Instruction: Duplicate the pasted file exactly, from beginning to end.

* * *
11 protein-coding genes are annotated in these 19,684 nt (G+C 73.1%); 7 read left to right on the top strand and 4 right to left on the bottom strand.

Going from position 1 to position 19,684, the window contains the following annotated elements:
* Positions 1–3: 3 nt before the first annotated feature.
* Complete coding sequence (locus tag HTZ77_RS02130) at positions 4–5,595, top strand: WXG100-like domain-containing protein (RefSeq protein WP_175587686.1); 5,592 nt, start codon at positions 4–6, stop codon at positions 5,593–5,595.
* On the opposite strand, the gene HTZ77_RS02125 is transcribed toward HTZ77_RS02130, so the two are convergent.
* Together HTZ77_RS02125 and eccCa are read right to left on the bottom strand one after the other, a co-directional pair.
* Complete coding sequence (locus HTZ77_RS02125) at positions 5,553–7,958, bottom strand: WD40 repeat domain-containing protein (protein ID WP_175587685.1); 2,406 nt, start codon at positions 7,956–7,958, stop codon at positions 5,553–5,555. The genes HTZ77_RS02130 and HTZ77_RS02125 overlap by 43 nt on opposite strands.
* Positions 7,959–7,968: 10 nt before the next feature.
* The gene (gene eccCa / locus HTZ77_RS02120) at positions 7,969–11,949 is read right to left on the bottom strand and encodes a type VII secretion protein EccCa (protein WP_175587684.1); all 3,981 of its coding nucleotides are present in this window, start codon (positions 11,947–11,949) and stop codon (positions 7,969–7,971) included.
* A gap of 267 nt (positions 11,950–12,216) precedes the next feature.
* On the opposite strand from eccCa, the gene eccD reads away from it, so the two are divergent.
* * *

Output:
11 protein-coding genes are annotated in these 19,684 nt (G+C 73.1%); 7 read left to right on the top strand and 4 right to left on the bottom strand.

Going from position 1 to position 19,684, the window contains the following annotated elements:
* Positions 1–3: 3 nt before the first annotated feature.
* Complete coding sequence (locus tag HTZ77_RS02130) at positions 4–5,595, top strand: WXG100-like domain-containing protein (RefSeq protein WP_175587686.1); 5,592 nt, start codon at positions 4–6, stop codon at positions 5,593–5,595.
* On the opposite strand, the gene HTZ77_RS02125 is transcribed toward HTZ77_RS02130, so the two are convergent.
* Together HTZ77_RS02125 and eccCa are read right to left on the bottom strand one after the other, a co-directional pair.
* Complete coding sequence (locus HTZ77_RS02125) at positions 5,553–7,958, bottom strand: WD40 repeat domain-containing protein (protein ID WP_175587685.1); 2,406 nt, start codon at positions 7,956–7,958, stop codon at positions 5,553–5,555. The genes HTZ77_RS02130 and HTZ77_RS02125 overlap by 43 nt on opposite strands.
* Positions 7,959–7,968: 10 nt before the next feature.
* The gene (gene eccCa / locus HTZ77_RS02120) at positions 7,969–11,949 is read right to left on the bottom strand and encodes a type VII secretion protein EccCa (protein WP_175587684.1); all 3,981 of its coding nucleotides are present in this window, start codon (positions 11,947–11,949) and stop codon (positions 7,969–7,971) included.
* A gap of 267 nt (positions 11,950–12,216) precedes the next feature.
* On the opposite strand from eccCa, the gene eccD reads away from it, so the two are divergent.